The Non-Catcher

Kansas City Royals prospects are graded on a pretty steep curve. They’re either considered the next George Brett or on their way to a different team. Mike Sweeney came up with Kansas City in the mid-90s as a catcher, a position that initially shielded him from Brett comparisons. He was serviceable in this role, but the future wasn’t terribly bright either.

Above: Although listed on the card as a first baseman, Sweeney is shown on the back holding a catcher’s mask and crouching like a backstop on the front.

That changed in 1999. An unexpected retirement left a hole at first base (sort of like catching but without pads), allowing Sweeney to platoon with Jeremy Giambi. Later that season Giambi and Sweeney were clowning around on ATVs at Kevin Appier’s farm when Giambi crashed. Giambi’s resulting head injury opened the door for Sweeney to nail down a permanent place at first base. His production began to take off from that point forward, bringing now-welcome Brett comparisons with it.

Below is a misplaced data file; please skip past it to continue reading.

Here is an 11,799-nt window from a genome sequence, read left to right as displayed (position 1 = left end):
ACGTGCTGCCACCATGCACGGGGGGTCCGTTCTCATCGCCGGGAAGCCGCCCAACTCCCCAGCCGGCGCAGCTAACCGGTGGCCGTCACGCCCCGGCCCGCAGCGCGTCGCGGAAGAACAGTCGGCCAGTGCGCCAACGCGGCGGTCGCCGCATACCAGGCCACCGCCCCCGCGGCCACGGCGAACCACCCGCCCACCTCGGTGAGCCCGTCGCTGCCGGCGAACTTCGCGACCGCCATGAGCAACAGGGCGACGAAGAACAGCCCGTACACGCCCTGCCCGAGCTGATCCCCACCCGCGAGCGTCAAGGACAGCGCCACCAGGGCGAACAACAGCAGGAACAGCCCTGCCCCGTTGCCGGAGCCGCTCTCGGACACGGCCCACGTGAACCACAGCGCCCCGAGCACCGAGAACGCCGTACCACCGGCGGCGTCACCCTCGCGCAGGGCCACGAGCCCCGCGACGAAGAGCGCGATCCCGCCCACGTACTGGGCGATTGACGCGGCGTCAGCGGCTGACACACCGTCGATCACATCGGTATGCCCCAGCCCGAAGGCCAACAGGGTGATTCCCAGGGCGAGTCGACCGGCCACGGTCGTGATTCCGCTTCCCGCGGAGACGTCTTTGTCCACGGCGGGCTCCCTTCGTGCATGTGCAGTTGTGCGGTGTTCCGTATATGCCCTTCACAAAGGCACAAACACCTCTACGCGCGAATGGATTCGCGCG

162 Game Pace651.6.29724101.35.958.210.5%.3662.4

Sweeney hit his stride from that point forward, helping make the Royals a contender for the first time in years. Topps included him in the ’01 Origins set after he posted a very Brett-like .333 average in 2000. His .340 mark in 2002 still remains the second highest in team history, trailing Brett’s .390 from 1980 but still 5 points better than anything Brett did in 20 other seasons. Injuries ate away at Sweeney’s prime years, taking him out of action for several dozen games each season. He finished among the franchise leaders in almost every offensive category, including a career batting average just 6 points behind Brett. Perhaps Kansas City first basemen will be described as the next Sweeney in the future.